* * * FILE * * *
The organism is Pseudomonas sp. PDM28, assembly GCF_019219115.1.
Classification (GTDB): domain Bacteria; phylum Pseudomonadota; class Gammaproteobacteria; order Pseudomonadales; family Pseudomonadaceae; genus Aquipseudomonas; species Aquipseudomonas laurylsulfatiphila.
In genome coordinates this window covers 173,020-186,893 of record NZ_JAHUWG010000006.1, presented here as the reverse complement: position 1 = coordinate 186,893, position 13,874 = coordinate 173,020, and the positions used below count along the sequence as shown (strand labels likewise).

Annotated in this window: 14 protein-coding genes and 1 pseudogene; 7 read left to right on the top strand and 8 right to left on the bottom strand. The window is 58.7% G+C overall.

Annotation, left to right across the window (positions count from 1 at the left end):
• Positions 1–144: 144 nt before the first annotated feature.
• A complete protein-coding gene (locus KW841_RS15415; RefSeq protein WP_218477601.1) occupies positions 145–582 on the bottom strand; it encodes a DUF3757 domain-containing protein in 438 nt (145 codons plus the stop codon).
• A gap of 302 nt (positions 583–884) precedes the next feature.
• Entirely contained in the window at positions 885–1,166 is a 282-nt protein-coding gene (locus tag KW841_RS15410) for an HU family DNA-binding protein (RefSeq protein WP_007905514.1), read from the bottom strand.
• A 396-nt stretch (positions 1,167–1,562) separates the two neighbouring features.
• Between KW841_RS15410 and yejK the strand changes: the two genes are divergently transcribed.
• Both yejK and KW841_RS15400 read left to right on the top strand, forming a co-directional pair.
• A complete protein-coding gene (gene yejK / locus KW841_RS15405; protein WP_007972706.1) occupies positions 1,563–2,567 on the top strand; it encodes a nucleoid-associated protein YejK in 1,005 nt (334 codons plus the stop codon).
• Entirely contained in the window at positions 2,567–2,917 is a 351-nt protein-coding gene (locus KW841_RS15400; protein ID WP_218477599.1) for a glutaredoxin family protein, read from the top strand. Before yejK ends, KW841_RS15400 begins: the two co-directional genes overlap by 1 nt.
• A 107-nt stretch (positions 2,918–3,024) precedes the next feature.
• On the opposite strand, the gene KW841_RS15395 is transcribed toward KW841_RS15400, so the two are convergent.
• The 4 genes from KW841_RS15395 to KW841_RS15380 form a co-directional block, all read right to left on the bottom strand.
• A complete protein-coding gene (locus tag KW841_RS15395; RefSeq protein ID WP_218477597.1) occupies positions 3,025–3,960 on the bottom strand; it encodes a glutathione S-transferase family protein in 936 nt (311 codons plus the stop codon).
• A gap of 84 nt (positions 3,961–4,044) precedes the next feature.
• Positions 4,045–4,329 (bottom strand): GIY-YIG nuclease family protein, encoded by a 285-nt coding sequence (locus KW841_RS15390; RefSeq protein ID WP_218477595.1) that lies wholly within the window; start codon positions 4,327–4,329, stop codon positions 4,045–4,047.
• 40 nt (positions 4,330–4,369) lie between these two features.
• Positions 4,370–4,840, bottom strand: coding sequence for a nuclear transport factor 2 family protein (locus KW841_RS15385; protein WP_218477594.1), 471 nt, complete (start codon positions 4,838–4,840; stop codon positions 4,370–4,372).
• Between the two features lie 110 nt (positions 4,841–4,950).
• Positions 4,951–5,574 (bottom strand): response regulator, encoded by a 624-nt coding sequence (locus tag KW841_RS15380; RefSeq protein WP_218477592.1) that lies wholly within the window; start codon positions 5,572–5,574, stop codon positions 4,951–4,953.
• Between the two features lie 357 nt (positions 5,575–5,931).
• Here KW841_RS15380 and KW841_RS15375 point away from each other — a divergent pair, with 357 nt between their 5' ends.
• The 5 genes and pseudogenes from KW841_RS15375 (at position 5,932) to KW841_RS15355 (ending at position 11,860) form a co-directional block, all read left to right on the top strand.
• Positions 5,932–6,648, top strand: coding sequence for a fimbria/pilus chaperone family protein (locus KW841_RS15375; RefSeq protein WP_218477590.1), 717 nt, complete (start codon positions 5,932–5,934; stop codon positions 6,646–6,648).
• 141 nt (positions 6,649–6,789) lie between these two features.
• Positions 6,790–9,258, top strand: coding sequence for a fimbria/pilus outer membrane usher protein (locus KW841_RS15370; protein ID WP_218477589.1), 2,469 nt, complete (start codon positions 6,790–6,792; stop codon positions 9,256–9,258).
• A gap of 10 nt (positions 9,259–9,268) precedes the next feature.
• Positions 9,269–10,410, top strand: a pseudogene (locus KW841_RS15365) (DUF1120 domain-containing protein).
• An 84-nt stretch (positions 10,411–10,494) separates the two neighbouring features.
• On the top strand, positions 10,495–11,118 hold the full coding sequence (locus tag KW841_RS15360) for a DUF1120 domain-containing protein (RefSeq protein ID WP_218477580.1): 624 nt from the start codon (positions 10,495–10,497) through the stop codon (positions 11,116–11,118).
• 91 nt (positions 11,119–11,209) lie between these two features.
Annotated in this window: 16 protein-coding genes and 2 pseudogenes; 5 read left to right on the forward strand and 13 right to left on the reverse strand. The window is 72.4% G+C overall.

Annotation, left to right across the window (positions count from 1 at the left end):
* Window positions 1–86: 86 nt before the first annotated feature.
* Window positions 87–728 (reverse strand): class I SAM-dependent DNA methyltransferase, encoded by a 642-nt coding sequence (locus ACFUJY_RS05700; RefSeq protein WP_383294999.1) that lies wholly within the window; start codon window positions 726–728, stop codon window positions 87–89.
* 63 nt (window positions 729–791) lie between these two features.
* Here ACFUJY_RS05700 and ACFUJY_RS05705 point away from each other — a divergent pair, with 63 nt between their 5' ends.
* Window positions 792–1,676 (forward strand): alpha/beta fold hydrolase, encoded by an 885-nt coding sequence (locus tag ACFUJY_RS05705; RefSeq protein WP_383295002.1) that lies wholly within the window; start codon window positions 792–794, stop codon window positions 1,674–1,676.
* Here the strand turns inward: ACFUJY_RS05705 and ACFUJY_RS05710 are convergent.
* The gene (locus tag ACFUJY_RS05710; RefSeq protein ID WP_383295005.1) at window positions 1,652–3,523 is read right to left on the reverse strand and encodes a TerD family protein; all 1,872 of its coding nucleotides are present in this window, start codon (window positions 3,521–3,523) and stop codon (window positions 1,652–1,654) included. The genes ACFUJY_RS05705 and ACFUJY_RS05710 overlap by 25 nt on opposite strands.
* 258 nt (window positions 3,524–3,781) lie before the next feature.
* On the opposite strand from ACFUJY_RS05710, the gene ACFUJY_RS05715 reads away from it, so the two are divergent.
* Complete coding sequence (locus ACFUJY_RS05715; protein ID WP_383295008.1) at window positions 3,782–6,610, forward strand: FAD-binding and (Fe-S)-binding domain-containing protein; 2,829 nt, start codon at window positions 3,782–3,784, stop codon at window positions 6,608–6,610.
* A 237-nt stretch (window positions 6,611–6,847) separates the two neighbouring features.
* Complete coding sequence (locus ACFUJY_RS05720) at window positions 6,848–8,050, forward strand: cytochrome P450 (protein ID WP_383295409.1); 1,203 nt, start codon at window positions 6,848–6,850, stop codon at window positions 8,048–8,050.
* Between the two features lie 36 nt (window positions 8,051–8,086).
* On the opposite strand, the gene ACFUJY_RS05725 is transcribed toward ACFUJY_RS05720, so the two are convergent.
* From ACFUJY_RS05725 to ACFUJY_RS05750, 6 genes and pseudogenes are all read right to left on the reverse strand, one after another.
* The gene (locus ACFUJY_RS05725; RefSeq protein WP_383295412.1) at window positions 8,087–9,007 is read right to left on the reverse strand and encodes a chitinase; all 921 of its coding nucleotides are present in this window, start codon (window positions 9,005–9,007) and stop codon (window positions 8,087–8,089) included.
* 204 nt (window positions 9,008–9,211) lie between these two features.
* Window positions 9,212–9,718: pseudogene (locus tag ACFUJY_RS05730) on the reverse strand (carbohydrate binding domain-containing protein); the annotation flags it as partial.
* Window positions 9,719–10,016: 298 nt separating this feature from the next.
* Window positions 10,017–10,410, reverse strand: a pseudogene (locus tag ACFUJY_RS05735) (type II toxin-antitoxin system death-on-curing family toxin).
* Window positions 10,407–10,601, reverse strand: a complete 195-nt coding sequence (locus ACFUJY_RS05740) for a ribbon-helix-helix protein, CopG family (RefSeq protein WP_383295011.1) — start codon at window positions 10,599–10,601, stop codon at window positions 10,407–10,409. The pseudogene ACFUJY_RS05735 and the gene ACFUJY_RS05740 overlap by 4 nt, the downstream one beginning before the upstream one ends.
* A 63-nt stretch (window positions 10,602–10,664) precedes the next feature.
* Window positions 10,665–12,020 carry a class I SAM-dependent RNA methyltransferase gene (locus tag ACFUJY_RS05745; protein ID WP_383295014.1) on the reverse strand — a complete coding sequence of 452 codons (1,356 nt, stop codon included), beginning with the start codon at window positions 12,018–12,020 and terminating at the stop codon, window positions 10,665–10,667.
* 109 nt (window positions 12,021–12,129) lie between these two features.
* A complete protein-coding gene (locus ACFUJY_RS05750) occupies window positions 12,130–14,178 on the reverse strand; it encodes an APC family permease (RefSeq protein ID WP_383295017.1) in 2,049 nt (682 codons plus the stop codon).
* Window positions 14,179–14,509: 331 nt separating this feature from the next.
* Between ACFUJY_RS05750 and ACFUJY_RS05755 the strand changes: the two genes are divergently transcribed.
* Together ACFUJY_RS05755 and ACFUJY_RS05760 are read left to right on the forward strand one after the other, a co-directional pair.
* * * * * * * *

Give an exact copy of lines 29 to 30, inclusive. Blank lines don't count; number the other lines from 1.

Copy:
• 141 nt (positions 6,649–6,789) lie between these two features.
• Positions 6,790–9,258, top strand: coding sequence for a fimbria/pilus outer membrane usher protein (locus KW841_RS15370; protein ID WP_218477589.1), 2,469 nt, complete (start codon positions 6,790–6,792; stop codon positions 9,256–9,258).